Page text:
If you’re an IT manager who dreads Sunday evening—the thought of going to work that next morning driving you to despair—it might be time to do some soul searching and career research.
Whether you are looking to find a new job or simply advance in your current profession, career coaches could be an option to help you plan for future career growth. But before you make up your mind about coaching, you need to know what a coach can do for you, the associated costs, and how to find one.
The need for a career coach
While many companies include career path planning within their HR environments—incorporating it into annual reviews and initiating and supporting internal mentoring programs—it’s technically a temporary career program, as it’s tied to your current employment.
In addition, many corporate career planning processes tend to set annual goals, not long-term career paths, which can quickly fall by the wayside when an employee gets laid off or quits.
While mentoring can be a crucial career aid, that relationship can often end or slowly fade when the colleagues are no longer working together. Losing a mentor, like this one described by a TechRepublic member, could easily stall career aspirations:
“My current boss has been an invaluable mentor,” said Tom Heisey, manager of computer assistance and training at the College of Human Sciences, TTU. In order to obtain a promotion, Heisey’s boss helped him understand business topics when he returned to the university to double major in business administration and electronic systems technology.
“Along the way, he also helped me with office politics, budgets and funding, career advancement, and organizing my work load,” added Heisey.
Bosses acting as mentors obviously have a vested interest in seeing that employees achieve the desired outcome. However, the relationship may simply end when the professional leaves or is laid off. That support line can be a tough tool to replace when tech leaders find themselves on their own in terms of career planning.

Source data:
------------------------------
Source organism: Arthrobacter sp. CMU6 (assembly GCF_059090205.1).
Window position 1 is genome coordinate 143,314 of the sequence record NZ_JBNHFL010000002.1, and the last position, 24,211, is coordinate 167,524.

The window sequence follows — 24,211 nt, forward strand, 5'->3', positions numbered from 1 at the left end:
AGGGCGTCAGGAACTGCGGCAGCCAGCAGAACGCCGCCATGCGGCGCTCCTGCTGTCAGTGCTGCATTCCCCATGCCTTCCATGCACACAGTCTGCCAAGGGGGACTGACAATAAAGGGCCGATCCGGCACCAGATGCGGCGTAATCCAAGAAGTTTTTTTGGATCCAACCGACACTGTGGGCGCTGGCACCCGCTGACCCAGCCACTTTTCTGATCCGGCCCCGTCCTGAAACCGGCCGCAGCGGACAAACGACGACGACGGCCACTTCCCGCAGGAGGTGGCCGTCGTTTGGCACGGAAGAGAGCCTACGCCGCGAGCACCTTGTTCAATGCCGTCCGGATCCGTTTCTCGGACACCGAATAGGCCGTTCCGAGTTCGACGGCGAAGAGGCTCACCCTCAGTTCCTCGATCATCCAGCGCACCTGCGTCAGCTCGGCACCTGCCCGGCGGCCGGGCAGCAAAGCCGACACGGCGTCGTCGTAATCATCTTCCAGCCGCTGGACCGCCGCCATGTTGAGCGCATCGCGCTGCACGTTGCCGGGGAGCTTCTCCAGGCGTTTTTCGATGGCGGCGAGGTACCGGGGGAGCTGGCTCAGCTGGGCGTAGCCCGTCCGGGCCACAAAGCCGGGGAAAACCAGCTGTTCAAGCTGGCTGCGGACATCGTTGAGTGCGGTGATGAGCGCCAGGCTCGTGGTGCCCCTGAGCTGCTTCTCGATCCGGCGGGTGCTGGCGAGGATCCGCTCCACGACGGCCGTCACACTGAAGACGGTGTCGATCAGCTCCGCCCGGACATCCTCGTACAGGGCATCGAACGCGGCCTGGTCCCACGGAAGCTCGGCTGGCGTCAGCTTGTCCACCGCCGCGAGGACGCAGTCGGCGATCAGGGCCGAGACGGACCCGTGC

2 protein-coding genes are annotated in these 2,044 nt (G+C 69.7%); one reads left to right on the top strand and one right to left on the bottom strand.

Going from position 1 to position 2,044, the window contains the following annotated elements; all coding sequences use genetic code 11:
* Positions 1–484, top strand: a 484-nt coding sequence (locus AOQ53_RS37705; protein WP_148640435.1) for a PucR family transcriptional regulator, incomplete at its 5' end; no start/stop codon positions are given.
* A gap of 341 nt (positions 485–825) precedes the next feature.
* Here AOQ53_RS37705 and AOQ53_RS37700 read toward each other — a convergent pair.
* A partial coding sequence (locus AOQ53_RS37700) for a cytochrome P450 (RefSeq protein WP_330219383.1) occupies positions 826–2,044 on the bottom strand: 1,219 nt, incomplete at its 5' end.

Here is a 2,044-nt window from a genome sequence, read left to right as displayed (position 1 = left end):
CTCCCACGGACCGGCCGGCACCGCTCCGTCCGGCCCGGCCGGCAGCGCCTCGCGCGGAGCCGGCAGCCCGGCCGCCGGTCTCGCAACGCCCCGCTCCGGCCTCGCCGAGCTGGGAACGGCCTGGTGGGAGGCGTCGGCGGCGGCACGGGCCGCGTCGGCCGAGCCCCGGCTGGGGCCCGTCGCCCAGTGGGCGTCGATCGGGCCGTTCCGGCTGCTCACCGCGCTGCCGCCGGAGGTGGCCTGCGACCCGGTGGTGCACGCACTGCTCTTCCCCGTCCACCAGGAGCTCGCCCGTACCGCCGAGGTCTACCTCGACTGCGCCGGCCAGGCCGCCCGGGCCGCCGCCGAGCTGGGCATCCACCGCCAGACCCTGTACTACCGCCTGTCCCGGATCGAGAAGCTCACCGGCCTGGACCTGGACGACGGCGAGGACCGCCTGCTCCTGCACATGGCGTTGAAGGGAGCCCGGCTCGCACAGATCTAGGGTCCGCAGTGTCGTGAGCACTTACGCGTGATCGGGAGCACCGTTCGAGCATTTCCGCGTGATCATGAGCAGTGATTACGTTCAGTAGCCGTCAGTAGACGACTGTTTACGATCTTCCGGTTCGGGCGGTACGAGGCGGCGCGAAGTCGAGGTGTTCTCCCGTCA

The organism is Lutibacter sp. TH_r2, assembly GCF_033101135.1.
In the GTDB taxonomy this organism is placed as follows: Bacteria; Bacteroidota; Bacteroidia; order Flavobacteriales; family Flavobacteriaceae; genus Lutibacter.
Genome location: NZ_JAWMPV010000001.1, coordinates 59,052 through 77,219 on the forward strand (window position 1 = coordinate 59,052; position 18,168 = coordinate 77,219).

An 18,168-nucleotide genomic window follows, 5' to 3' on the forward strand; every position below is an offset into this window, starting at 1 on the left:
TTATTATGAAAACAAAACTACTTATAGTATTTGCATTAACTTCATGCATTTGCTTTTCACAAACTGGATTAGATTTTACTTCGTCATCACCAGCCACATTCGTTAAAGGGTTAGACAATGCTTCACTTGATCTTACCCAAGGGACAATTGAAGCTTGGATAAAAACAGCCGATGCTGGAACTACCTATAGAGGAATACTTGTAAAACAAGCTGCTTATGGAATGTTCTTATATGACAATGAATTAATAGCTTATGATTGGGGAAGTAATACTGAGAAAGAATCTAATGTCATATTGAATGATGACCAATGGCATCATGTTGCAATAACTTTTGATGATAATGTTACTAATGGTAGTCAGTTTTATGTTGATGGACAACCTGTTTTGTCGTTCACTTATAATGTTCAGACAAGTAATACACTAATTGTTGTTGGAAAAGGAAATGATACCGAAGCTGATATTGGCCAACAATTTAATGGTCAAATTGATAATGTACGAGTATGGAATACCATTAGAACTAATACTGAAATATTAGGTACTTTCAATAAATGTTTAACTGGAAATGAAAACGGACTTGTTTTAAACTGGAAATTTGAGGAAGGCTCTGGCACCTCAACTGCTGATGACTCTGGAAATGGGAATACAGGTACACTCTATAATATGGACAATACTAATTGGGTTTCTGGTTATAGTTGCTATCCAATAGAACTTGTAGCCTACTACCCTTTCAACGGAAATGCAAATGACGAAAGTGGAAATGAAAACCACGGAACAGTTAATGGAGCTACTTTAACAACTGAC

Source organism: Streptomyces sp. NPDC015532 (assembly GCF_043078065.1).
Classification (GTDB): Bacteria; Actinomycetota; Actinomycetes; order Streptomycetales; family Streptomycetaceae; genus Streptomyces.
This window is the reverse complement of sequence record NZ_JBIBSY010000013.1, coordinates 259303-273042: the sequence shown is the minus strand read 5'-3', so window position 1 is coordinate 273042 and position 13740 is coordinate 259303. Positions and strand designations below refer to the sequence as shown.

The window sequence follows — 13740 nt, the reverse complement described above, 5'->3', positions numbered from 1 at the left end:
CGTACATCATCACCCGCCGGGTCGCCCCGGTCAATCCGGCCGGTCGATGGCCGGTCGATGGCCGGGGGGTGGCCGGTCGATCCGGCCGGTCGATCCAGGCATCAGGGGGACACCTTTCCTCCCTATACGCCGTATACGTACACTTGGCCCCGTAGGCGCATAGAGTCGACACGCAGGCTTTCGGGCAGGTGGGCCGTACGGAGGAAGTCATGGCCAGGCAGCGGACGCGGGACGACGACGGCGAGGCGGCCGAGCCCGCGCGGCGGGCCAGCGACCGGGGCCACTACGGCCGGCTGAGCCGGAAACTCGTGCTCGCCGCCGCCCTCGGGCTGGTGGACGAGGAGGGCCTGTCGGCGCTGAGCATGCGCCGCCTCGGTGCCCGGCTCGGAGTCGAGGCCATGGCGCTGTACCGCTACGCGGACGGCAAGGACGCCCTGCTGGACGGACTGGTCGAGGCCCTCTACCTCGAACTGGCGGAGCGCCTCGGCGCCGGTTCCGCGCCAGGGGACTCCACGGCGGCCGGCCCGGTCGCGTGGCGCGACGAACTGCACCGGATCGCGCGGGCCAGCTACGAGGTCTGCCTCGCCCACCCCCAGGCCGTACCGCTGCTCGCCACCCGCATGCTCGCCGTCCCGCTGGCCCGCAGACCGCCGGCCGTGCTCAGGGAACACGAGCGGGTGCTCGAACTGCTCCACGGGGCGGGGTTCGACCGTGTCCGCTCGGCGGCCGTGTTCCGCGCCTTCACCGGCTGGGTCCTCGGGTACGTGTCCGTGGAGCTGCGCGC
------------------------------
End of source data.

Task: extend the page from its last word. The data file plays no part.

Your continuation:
Finally, when faced with the task of going it alone, few actually have the personal discipline, time, or savvy to map out their employment path or even the wherewithal to plot a course for career satisfaction, according to career experts.
“Most people spend more time putting together a tailgate party than planning for their careers,” said Marta Driesslein, a senior consultant at R.L. Stevens & Associates Inc., which provides customized career programs and assistance.
In contrast to corporate planning and mentoring, career planners are neutral participants who help draw forth a person’s goals to create a long-range blueprint for success. A good career coach can help professionals map out anywhere from a two- to 10-year career plan. And unlike self-directed goal setting, the career coach is there to keep the professional accountable.
“Career coaching is focused on the future, focused on marketing, and focused on looking at you as a package and determining what you need to do to create an excitement for your skills and competencies,” said Driesslein.
What a career coach does
Career coaches typically specialize in two career stages—reemployment and long-range planning. According to career coach Glenn Mattsson, whose clients primarily come from California’s Telecom and Silicon Valley, reemployment coaching has gained particular popularity due to the difficulty of finding work. So, depending what you’re after—long-term career planning or short-term fixes (in other words, a job)—it’s important to understand the distinction between coaching styles.